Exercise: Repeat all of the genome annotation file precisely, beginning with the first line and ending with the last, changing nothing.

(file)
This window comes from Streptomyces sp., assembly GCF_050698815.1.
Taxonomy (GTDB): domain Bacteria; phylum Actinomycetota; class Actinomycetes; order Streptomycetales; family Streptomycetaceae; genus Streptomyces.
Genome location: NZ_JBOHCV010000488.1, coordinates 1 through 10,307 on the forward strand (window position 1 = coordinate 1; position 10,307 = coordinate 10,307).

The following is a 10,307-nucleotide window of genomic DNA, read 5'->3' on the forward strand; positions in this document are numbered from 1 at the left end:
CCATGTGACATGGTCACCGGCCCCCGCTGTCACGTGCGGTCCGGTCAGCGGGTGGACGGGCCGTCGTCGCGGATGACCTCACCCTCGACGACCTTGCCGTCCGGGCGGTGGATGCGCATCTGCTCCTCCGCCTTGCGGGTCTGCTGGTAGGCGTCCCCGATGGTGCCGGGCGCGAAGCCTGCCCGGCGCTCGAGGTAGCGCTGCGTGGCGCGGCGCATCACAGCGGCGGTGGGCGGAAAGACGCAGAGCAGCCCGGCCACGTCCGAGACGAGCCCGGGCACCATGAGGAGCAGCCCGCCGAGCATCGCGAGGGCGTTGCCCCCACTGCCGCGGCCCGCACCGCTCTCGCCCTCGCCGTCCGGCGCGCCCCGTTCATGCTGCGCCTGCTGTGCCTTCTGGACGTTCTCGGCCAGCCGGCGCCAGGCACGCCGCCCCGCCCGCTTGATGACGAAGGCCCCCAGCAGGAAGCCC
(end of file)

This window comes from Streptomyces sp., assembly GCF_050698815.1.
Taxonomy (GTDB): domain Bacteria; phylum Actinomycetota; class Actinomycetes; order Streptomycetales; family Streptomycetaceae; genus Streptomyces.
Genome location: NZ_JBOHCV010000488.1, coordinates 1 through 10,307 on the forward strand (window position 1 = coordinate 1; position 10,307 = coordinate 10,307).

The following is a 10,307-nucleotide window of genomic DNA, read 5'->3' on the forward strand; positions in this document are numbered from 1 at the left end:
CCATGTGACATGGTCACCGGCCCCCGCTGTCACGTGCGGTCCGGTCAGCGGGTGGACGGGCCGTCGTCGCGGATGACCTCACCCTCGACGACCTTGCCGTCCGGGCGGTGGATGCGCATCTGCTCCTCCGCCTTGCGGGTCTGCTGGTAGGCGTCCCCGATGGTGCCGGGCGCGAAGCCTGCCCGGCGCTCGAGGTAGCGCTGCGTGGCGCGGCGCATCACAGCGGCGGTGGGCGGAAAGACGCAGAGCAGCCCGGCCACGTCCGAGACGAGCCCGGGCACCATGAGGAGCAGCCCGCCGAGCATCGCGAGGGCGTTGCCCCCACTGCCGCGGCCCGCACCGCTCTCGCCCTCGCCGTCCGGCGCGCCCCGTTCATGCTGCGCCTGCTGTGCCTTCTGGACGTTCTCGGCCAGCCGGCGCCAGGCACGCCGCCCCGCCCGCTTGATGACGAAGGCCCCCAGCAGGAAGCCC